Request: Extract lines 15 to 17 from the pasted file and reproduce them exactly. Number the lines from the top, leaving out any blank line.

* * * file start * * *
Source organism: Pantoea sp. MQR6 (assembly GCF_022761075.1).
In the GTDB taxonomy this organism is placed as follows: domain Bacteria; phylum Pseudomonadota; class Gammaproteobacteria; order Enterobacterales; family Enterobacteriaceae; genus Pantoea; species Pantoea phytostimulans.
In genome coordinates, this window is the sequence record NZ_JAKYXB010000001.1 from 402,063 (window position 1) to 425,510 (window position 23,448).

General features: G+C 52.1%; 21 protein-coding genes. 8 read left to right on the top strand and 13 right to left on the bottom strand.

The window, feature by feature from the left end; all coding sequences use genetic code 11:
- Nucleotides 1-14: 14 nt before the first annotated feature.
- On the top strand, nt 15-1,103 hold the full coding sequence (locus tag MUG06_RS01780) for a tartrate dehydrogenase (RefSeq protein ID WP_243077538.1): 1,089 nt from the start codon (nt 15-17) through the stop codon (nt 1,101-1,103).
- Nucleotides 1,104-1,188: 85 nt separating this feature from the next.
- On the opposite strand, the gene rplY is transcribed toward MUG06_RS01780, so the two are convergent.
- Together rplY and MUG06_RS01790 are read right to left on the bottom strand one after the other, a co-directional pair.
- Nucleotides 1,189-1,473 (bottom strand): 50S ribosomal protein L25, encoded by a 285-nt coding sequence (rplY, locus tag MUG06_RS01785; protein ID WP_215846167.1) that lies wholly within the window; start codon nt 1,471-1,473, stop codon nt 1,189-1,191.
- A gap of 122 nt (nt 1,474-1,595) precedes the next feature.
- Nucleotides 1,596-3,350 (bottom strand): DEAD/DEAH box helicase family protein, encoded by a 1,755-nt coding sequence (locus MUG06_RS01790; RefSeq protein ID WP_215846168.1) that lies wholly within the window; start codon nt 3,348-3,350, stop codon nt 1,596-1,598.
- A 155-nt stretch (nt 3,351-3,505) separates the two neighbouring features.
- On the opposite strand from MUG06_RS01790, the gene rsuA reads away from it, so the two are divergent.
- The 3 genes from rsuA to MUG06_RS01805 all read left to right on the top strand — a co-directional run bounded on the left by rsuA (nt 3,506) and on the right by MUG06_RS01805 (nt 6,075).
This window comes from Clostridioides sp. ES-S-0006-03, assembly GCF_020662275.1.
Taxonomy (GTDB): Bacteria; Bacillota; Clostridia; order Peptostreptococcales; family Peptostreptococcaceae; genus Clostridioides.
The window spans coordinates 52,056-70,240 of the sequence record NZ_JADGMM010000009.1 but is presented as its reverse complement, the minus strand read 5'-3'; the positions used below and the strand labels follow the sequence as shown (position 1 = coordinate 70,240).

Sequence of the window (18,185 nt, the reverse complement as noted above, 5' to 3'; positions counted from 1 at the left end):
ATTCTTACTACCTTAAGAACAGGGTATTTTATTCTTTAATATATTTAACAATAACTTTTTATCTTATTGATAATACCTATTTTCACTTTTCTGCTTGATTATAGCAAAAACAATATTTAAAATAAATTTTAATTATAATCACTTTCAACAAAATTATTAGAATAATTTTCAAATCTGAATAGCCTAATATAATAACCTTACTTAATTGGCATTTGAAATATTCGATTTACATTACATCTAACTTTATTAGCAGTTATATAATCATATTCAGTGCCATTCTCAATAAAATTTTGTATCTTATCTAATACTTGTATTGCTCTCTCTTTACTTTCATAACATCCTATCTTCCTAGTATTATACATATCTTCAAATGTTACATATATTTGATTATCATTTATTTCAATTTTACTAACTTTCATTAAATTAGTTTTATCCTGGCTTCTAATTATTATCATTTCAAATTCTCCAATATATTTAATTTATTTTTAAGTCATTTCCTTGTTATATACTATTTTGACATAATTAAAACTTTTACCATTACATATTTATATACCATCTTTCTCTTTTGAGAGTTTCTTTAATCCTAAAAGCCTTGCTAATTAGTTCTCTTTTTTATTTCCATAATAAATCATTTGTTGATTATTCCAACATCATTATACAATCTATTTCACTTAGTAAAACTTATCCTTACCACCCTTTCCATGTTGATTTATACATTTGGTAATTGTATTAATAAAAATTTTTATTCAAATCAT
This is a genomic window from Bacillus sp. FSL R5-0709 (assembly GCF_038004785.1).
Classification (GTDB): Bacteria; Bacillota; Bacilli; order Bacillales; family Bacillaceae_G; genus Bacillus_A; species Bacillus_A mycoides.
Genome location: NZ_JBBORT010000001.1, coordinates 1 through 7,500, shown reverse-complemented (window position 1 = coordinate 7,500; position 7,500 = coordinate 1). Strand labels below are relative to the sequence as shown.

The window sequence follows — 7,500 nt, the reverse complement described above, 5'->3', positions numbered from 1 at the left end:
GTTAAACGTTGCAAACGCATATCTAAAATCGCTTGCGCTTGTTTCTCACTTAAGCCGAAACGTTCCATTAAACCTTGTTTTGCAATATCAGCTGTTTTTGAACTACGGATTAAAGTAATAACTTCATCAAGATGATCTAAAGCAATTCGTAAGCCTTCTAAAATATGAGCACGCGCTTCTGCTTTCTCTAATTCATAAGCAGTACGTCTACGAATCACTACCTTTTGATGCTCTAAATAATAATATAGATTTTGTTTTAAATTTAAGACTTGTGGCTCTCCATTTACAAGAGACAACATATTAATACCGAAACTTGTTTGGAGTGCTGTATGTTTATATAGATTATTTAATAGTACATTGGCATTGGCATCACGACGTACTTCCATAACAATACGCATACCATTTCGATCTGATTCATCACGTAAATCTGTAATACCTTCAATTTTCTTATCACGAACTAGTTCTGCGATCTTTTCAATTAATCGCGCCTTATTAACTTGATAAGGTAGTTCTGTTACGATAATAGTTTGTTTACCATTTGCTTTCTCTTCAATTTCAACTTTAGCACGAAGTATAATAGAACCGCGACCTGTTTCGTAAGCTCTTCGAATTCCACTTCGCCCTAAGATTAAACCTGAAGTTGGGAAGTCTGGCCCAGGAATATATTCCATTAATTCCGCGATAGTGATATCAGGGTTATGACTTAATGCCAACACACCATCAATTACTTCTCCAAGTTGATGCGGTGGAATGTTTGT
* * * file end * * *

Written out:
- On the opposite strand from MUG06_RS01790, the gene rsuA reads away from it, so the two are divergent.
- The 3 genes from rsuA to MUG06_RS01805 all read left to right on the top strand — a co-directional run bounded on the left by rsuA (nt 3,506) and on the right by MUG06_RS01805 (nt 6,075).
This window comes from Clostridioides sp. ES-S-0006-03, assembly GCF_020662275.1.